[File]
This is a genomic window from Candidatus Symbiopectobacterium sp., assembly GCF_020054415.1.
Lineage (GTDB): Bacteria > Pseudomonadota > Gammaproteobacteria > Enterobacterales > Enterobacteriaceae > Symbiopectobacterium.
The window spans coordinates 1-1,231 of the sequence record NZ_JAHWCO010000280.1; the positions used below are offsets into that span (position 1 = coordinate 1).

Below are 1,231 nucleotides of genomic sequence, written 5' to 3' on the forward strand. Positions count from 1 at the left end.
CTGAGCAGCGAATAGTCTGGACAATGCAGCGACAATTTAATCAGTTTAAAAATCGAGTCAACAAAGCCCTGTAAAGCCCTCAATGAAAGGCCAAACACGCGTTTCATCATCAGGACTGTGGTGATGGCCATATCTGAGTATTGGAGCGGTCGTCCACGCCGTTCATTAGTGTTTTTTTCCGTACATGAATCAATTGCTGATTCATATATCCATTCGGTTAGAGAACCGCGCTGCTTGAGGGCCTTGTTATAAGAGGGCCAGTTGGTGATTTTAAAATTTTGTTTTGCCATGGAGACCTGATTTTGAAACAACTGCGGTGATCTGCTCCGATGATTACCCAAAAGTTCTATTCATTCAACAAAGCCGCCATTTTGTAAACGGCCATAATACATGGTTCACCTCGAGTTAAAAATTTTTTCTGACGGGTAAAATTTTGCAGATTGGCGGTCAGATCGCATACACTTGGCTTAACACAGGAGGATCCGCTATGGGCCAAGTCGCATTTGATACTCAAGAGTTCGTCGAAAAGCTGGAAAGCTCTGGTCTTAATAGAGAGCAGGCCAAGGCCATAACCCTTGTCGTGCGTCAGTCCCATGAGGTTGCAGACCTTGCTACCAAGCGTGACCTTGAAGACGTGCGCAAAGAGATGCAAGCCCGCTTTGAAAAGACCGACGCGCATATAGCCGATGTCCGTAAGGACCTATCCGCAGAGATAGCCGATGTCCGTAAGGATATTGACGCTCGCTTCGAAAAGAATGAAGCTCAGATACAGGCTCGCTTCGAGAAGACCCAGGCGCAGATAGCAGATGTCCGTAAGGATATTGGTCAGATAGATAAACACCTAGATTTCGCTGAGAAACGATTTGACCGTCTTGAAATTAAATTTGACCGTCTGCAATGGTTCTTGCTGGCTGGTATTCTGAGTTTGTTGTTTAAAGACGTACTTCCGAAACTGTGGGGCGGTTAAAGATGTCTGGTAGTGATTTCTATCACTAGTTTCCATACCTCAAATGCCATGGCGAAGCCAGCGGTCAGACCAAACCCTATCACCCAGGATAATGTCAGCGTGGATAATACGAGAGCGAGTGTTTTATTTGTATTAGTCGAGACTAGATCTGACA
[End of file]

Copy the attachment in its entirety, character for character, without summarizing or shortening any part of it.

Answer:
This is a genomic window from Candidatus Symbiopectobacterium sp., assembly GCF_020054415.1.
Lineage (GTDB): Bacteria > Pseudomonadota > Gammaproteobacteria > Enterobacterales > Enterobacteriaceae > Symbiopectobacterium.
The window spans coordinates 1-1,231 of the sequence record NZ_JAHWCO010000280.1; the positions used below are offsets into that span (position 1 = coordinate 1).

Below are 1,231 nucleotides of genomic sequence, written 5' to 3' on the forward strand. Positions count from 1 at the left end.
CTGAGCAGCGAATAGTCTGGACAATGCAGCGACAATTTAATCAGTTTAAAAATCGAGTCAACAAAGCCCTGTAAAGCCCTCAATGAAAGGCCAAACACGCGTTTCATCATCAGGACTGTGGTGATGGCCATATCTGAGTATTGGAGCGGTCGTCCACGCCGTTCATTAGTGTTTTTTTCCGTACATGAATCAATTGCTGATTCATATATCCATTCGGTTAGAGAACCGCGCTGCTTGAGGGCCTTGTTATAAGAGGGCCAGTTGGTGATTTTAAAATTTTGTTTTGCCATGGAGACCTGATTTTGAAACAACTGCGGTGATCTGCTCCGATGATTACCCAAAAGTTCTATTCATTCAACAAAGCCGCCATTTTGTAAACGGCCATAATACATGGTTCACCTCGAGTTAAAAATTTTTTCTGACGGGTAAAATTTTGCAGATTGGCGGTCAGATCGCATACACTTGGCTTAACACAGGAGGATCCGCTATGGGCCAAGTCGCATTTGATACTCAAGAGTTCGTCGAAAAGCTGGAAAGCTCTGGTCTTAATAGAGAGCAGGCCAAGGCCATAACCCTTGTCGTGCGTCAGTCCCATGAGGTTGCAGACCTTGCTACCAAGCGTGACCTTGAAGACGTGCGCAAAGAGATGCAAGCCCGCTTTGAAAAGACCGACGCGCATATAGCCGATGTCCGTAAGGACCTATCCGCAGAGATAGCCGATGTCCGTAAGGATATTGACGCTCGCTTCGAAAAGAATGAAGCTCAGATACAGGCTCGCTTCGAGAAGACCCAGGCGCAGATAGCAGATGTCCGTAAGGATATTGGTCAGATAGATAAACACCTAGATTTCGCTGAGAAACGATTTGACCGTCTTGAAATTAAATTTGACCGTCTGCAATGGTTCTTGCTGGCTGGTATTCTGAGTTTGTTGTTTAAAGACGTACTTCCGAAACTGTGGGGCGGTTAAAGATGTCTGGTAGTGATTTCTATCACTAGTTTCCATACCTCAAATGCCATGGCGAAGCCAGCGGTCAGACCAAACCCTATCACCCAGGATAATGTCAGCGTGGATAATACGAGAGCGAGTGTTTTATTTGTATTAGTCGAGACTAGATCTGACA